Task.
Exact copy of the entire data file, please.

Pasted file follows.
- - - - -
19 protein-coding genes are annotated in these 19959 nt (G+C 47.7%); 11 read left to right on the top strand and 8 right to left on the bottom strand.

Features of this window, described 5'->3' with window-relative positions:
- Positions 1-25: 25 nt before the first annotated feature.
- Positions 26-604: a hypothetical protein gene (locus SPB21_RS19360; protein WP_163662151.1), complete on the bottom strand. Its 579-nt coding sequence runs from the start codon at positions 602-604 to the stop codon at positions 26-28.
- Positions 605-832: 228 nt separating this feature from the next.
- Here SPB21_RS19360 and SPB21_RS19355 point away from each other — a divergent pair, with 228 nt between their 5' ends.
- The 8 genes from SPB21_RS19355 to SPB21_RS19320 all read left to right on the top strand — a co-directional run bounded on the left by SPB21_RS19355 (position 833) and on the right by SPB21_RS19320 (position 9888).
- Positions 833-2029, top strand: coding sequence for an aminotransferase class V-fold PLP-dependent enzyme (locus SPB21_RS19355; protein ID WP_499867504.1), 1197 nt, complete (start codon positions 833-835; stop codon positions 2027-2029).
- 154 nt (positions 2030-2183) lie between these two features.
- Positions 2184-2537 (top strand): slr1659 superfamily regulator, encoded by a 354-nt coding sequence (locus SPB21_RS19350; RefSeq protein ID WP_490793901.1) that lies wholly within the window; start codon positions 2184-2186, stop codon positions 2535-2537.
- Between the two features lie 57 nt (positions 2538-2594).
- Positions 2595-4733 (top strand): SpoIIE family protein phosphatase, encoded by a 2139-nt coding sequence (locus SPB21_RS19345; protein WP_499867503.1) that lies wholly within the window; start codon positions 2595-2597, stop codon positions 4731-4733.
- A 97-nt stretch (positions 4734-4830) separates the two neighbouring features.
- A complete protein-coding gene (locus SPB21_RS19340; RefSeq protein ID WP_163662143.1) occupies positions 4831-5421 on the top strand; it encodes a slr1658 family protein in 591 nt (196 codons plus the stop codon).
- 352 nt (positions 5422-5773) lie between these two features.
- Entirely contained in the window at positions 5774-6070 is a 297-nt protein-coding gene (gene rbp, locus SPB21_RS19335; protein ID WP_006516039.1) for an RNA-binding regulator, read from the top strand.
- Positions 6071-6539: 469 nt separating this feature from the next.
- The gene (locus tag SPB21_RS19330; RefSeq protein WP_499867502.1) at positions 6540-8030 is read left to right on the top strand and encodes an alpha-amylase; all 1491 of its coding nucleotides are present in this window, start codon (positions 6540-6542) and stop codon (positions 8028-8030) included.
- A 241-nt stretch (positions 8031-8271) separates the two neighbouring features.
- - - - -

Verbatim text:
19 protein-coding genes are annotated in these 19959 nt (G+C 47.7%); 11 read left to right on the top strand and 8 right to left on the bottom strand.

Features of this window, described 5'->3' with window-relative positions:
- Positions 1-25: 25 nt before the first annotated feature.
- Positions 26-604: a hypothetical protein gene (locus SPB21_RS19360; protein WP_163662151.1), complete on the bottom strand. Its 579-nt coding sequence runs from the start codon at positions 602-604 to the stop codon at positions 26-28.
- Positions 605-832: 228 nt separating this feature from the next.
- Here SPB21_RS19360 and SPB21_RS19355 point away from each other — a divergent pair, with 228 nt between their 5' ends.
- The 8 genes from SPB21_RS19355 to SPB21_RS19320 all read left to right on the top strand — a co-directional run bounded on the left by SPB21_RS19355 (position 833) and on the right by SPB21_RS19320 (position 9888).
- Positions 833-2029, top strand: coding sequence for an aminotransferase class V-fold PLP-dependent enzyme (locus SPB21_RS19355; protein ID WP_499867504.1), 1197 nt, complete (start codon positions 833-835; stop codon positions 2027-2029).
- 154 nt (positions 2030-2183) lie between these two features.
- Positions 2184-2537 (top strand): slr1659 superfamily regulator, encoded by a 354-nt coding sequence (locus SPB21_RS19350; RefSeq protein ID WP_490793901.1) that lies wholly within the window; start codon positions 2184-2186, stop codon positions 2535-2537.
- Between the two features lie 57 nt (positions 2538-2594).
- Positions 2595-4733 (top strand): SpoIIE family protein phosphatase, encoded by a 2139-nt coding sequence (locus SPB21_RS19345; protein WP_499867503.1) that lies wholly within the window; start codon positions 2595-2597, stop codon positions 4731-4733.
- A 97-nt stretch (positions 4734-4830) separates the two neighbouring features.
- A complete protein-coding gene (locus SPB21_RS19340; RefSeq protein ID WP_163662143.1) occupies positions 4831-5421 on the top strand; it encodes a slr1658 family protein in 591 nt (196 codons plus the stop codon).
- 352 nt (positions 5422-5773) lie between these two features.
- Entirely contained in the window at positions 5774-6070 is a 297-nt protein-coding gene (gene rbp, locus SPB21_RS19335; protein ID WP_006516039.1) for an RNA-binding regulator, read from the top strand.
- Positions 6071-6539: 469 nt separating this feature from the next.
- The gene (locus tag SPB21_RS19330; RefSeq protein WP_499867502.1) at positions 6540-8030 is read left to right on the top strand and encodes an alpha-amylase; all 1491 of its coding nucleotides are present in this window, start codon (positions 6540-6542) and stop codon (positions 8028-8030) included.
- A 241-nt stretch (positions 8031-8271) separates the two neighbouring features.